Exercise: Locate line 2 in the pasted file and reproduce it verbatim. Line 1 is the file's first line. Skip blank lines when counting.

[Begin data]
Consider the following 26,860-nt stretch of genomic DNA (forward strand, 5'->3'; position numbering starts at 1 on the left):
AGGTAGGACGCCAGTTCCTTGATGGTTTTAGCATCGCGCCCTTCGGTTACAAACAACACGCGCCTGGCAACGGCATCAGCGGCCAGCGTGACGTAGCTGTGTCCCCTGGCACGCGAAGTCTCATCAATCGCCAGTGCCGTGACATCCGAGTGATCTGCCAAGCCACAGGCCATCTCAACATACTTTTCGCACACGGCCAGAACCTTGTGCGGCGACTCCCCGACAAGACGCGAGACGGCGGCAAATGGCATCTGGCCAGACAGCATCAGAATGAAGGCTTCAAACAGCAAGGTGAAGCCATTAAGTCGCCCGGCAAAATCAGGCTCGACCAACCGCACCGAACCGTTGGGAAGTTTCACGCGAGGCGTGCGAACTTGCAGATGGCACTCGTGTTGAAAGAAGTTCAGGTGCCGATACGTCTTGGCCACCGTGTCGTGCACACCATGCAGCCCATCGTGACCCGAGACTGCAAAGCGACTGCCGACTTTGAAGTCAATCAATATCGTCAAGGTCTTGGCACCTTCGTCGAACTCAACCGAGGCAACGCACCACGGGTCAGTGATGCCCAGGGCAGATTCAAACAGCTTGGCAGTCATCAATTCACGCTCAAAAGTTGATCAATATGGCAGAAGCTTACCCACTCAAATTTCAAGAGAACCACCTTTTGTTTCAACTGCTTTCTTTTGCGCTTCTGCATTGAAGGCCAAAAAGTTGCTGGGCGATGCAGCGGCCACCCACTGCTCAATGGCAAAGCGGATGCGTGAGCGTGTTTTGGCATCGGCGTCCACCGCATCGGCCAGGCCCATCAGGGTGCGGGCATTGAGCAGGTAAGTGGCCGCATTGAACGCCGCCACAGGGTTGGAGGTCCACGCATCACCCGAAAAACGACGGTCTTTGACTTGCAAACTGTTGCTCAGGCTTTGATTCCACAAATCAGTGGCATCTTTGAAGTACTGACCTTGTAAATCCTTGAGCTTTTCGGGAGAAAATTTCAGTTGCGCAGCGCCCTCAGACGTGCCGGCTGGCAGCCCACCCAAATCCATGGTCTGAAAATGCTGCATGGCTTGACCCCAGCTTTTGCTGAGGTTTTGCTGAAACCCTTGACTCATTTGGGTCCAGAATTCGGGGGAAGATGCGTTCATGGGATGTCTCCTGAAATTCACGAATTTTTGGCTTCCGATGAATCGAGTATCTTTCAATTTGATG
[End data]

AGGTAGGACGCCAGTTCCTTGATGGTTTTAGCATCGCGCCCTTCGGTTACAAACAACACGCGCCTGGCAACGGCATCAGCGGCCAGCGTGACGTAGCTGTGTCCCCTGGCACGCGAAGTCTCATCAATCGCCAGTGCCGTGACATCCGAGTGATCTGCCAAGCCACAGGCCATCTCAACATACTTTTCGCACACGGCCAGAACCTTGTGCGGCGACTCCCCGACAAGACGCGAGACGGCGGCAAATGGCATCTGGCCAGACAGCATCAGAATGAAGGCTTCAAACAGCAAGGTGAAGCCATTAAGTCGCCCGGCAAAATCAGGCTCGACCAACCGCACCGAACCGTTGGGAAGTTTCACGCGAGGCGTGCGAACTTGCAGATGGCACTCGTGTTGAAAGAAGTTCAGGTGCCGATACGTCTTGGCCACCGTGTCGTGCACACCATGCAGCCCATCGTGACCCGAGACTGCAAAGCGACTGCCGACTTTGAAGTCAATCAATATCGTCAAGGTCTTGGCACCTTCGTCGAACTCAACCGAGGCAACGCACCACGGGTCAGTGATGCCCAGGGCAGATTCAAACAGCTTGGCAGTCATCAATTCACGCTCAAAAGTTGATCAATATGGCAGAAGCTTACCCACTCAAATTTCAAGAGAACCACCTTTTGTTTCAACTGCTTTCTTTTGCGCTTCTGCATTGAAGGCCAAAAAGTTGCTGGGCGATGCAGCGGCCACCCACTGCTCAATGGCAAAGCGGATGCGTGAGCGTGTTTTGGCATCGGCGTCCACCGCATCGGCCAGGCCCATCAGGGTGCGGGCATTGAGCAGGTAAGTGGCCGCATTGAACGCCGCCACAGGGTTGGAGGTCCACGCATCACCCGAAAAACGACGGTCTTTGACTTGCAAACTGTTGCTCAGGCTTTGATTCCACAAATCAGTGGCATCTTTGAAGTACTGACCTTGTAAATCCTTGAGCTTTTCGGGAGAAAATTTCAGTTGCGCAGCGCCCTCAGACGTGCCGGCTGGCAGCCCACCCAAATCCATGGTCTGAAAATGCTGCATGGCTTGACCCCAGCTTTTGCTGAGGTTTTGCTGAAACCCTTGACTCATTTGGGTCCAGAATTCGGGGGAAGATGCGTTCATGGGATGTCTCCTGAAATTCACGAATTTTTGGCTTCCGATGAATCGAGTATCTTTCAATTTGATG